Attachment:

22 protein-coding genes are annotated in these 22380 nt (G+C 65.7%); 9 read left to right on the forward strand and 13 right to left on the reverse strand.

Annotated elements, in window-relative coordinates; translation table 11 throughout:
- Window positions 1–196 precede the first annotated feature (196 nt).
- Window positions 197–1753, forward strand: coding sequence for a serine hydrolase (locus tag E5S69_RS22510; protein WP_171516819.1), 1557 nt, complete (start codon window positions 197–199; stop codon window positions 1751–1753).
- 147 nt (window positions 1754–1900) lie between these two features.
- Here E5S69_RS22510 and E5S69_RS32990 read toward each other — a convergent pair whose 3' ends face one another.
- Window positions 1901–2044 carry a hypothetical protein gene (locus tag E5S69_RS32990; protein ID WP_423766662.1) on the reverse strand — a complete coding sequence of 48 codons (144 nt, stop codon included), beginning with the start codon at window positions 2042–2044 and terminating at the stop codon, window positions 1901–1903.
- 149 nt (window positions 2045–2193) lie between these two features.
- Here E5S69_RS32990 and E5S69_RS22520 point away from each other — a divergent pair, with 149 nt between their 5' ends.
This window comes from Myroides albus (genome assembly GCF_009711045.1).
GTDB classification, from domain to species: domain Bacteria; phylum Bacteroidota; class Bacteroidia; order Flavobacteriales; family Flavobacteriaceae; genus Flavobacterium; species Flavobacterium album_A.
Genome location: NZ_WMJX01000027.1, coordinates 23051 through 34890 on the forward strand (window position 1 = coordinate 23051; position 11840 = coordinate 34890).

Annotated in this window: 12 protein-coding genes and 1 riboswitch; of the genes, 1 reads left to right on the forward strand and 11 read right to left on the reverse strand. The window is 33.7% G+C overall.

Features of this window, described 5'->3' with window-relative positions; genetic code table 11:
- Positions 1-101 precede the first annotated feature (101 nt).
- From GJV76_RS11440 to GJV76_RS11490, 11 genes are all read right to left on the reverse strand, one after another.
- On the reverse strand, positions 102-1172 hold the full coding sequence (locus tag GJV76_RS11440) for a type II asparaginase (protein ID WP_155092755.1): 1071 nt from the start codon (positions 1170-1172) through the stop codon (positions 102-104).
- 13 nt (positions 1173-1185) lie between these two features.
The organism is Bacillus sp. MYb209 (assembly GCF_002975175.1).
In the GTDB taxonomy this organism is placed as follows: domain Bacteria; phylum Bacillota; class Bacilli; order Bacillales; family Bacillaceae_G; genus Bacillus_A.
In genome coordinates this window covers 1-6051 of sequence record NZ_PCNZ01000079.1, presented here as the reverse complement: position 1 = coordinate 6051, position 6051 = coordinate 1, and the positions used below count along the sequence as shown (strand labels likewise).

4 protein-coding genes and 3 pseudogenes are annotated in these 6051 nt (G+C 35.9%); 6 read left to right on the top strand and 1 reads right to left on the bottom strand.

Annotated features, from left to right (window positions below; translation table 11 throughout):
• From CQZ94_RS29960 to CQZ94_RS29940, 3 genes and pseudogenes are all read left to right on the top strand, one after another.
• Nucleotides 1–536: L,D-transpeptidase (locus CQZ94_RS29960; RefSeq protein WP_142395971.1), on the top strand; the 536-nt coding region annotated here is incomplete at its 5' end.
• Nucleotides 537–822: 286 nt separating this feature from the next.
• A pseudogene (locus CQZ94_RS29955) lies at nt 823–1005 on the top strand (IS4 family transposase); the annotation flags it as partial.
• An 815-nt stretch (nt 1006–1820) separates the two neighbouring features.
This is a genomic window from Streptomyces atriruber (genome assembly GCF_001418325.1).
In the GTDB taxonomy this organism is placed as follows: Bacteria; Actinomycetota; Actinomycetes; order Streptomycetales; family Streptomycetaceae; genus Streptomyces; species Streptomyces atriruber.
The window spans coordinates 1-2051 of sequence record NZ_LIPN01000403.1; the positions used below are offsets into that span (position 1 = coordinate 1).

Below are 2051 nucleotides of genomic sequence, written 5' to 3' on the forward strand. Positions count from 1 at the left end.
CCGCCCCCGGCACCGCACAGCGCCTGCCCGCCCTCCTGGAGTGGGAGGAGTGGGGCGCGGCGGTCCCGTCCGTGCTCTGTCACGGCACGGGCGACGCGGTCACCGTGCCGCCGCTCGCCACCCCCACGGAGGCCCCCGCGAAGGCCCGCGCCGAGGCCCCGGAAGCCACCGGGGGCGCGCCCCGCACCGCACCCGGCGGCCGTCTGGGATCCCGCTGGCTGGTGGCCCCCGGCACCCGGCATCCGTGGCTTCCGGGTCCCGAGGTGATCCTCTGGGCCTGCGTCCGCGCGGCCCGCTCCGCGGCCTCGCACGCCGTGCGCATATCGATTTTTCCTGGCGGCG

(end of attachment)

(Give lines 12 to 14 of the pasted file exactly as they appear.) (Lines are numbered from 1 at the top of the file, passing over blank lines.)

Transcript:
Genome location: NZ_WMJX01000027.1, coordinates 23051 through 34890 on the forward strand (window position 1 = coordinate 23051; position 11840 = coordinate 34890).

Annotated in this window: 12 protein-coding genes and 1 riboswitch; of the genes, 1 reads left to right on the forward strand and 11 read right to left on the reverse strand. The window is 33.7% G+C overall.

Features of this window, described 5'->3' with window-relative positions; genetic code table 11: